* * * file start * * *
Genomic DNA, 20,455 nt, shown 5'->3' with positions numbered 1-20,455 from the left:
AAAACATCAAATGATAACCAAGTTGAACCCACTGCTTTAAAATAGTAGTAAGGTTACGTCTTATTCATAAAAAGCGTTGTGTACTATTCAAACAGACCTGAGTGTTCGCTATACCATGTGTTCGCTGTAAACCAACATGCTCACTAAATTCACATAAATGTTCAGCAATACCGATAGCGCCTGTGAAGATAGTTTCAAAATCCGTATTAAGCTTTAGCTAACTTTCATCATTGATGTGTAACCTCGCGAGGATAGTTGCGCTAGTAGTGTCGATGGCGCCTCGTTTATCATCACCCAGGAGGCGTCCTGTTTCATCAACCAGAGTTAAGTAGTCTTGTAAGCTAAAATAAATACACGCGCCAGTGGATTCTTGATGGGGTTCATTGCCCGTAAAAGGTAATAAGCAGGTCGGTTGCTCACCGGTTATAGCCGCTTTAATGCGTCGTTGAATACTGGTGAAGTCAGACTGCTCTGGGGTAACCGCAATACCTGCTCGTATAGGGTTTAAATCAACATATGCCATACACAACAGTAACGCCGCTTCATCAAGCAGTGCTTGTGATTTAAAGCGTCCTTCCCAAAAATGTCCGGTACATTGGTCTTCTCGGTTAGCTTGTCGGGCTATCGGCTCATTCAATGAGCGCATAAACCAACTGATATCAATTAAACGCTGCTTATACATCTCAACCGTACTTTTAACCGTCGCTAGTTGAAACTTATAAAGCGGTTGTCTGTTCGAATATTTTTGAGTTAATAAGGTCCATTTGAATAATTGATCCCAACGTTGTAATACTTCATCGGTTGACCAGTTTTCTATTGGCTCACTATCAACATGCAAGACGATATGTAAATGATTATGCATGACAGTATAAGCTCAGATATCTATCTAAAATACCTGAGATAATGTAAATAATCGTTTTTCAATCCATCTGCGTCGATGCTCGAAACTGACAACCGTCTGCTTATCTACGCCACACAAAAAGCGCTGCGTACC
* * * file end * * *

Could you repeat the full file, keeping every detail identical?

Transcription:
Genomic DNA, 20,455 nt, shown 5'->3' with positions numbered 1-20,455 from the left:
AAAACATCAAATGATAACCAAGTTGAACCCACTGCTTTAAAATAGTAGTAAGGTTACGTCTTATTCATAAAAAGCGTTGTGTACTATTCAAACAGACCTGAGTGTTCGCTATACCATGTGTTCGCTGTAAACCAACATGCTCACTAAATTCACATAAATGTTCAGCAATACCGATAGCGCCTGTGAAGATAGTTTCAAAATCCGTATTAAGCTTTAGCTAACTTTCATCATTGATGTGTAACCTCGCGAGGATAGTTGCGCTAGTAGTGTCGATGGCGCCTCGTTTATCATCACCCAGGAGGCGTCCTGTTTCATCAACCAGAGTTAAGTAGTCTTGTAAGCTAAAATAAATACACGCGCCAGTGGATTCTTGATGGGGTTCATTGCCCGTAAAAGGTAATAAGCAGGTCGGTTGCTCACCGGTTATAGCCGCTTTAATGCGTCGTTGAATACTGGTGAAGTCAGACTGCTCTGGGGTAACCGCAATACCTGCTCGTATAGGGTTTAAATCAACATATGCCATACACAACAGTAACGCCGCTTCATCAAGCAGTGCTTGTGATTTAAAGCGTCCTTCCCAAAAATGTCCGGTACATTGGTCTTCTCGGTTAGCTTGTCGGGCTATCGGCTCATTCAATGAGCGCATAAACCAACTGATATCAATTAAACGCTGCTTATACATCTCAACCGTACTTTTAACCGTCGCTAGTTGAAACTTATAAAGCGGTTGTCTGTTCGAATATTTTTGAGTTAATAAGGTCCATTTGAATAATTGATCCCAACGTTGTAATACTTCATCGGTTGACCAGTTTTCTATTGGCTCACTATCAACATGCAAGACGATATGTAAATGATTATGCATGACAGTATAAGCTCAGATATCTATCTAAAATACCTGAGATAATGTAAATAATCGTTTTTCAATCCATCTGCGTCGATGCTCGAAACTGACAACCGTCTGCTTATCTACGCCACACAAAAAGCGCTGCGTACC